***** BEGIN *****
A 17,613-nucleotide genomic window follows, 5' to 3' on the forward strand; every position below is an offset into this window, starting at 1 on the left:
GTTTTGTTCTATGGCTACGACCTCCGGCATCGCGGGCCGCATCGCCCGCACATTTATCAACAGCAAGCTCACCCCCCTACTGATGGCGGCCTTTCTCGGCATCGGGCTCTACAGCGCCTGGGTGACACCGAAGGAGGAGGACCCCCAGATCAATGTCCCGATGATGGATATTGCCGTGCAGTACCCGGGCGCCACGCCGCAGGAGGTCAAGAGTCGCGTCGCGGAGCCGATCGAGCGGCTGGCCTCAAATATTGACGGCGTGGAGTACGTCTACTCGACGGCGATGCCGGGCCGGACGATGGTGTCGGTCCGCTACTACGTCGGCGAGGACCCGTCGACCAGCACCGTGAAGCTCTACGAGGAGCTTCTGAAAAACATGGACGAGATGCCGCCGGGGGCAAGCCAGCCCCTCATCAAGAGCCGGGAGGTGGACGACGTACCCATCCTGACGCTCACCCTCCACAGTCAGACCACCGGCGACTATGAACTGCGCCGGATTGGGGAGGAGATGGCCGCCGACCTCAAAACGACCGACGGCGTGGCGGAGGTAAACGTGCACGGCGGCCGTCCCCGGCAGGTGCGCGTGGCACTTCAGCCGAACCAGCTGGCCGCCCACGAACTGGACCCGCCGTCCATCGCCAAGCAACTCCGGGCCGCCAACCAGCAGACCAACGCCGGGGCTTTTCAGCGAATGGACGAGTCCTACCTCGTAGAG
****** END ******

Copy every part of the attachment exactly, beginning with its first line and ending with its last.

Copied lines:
A 17,613-nucleotide genomic window follows, 5' to 3' on the forward strand; every position below is an offset into this window, starting at 1 on the left:
GTTTTGTTCTATGGCTACGACCTCCGGCATCGCGGGCCGCATCGCCCGCACATTTATCAACAGCAAGCTCACCCCCCTACTGATGGCGGCCTTTCTCGGCATCGGGCTCTACAGCGCCTGGGTGACACCGAAGGAGGAGGACCCCCAGATCAATGTCCCGATGATGGATATTGCCGTGCAGTACCCGGGCGCCACGCCGCAGGAGGTCAAGAGTCGCGTCGCGGAGCCGATCGAGCGGCTGGCCTCAAATATTGACGGCGTGGAGTACGTCTACTCGACGGCGATGCCGGGCCGGACGATGGTGTCGGTCCGCTACTACGTCGGCGAGGACCCGTCGACCAGCACCGTGAAGCTCTACGAGGAGCTTCTGAAAAACATGGACGAGATGCCGCCGGGGGCAAGCCAGCCCCTCATCAAGAGCCGGGAGGTGGACGACGTACCCATCCTGACGCTCACCCTCCACAGTCAGACCACCGGCGACTATGAACTGCGCCGGATTGGGGAGGAGATGGCCGCCGACCTCAAAACGACCGACGGCGTGGCGGAGGTAAACGTGCACGGCGGCCGTCCCCGGCAGGTGCGCGTGGCACTTCAGCCGAACCAGCTGGCCGCCCACGAACTGGACCCGCCGTCCATCGCCAAGCAACTCCGGGCCGCCAACCAGCAGACCAACGCCGGGGCTTTTCAGCGAATGGACGAGTCCTACCTCGTAGAG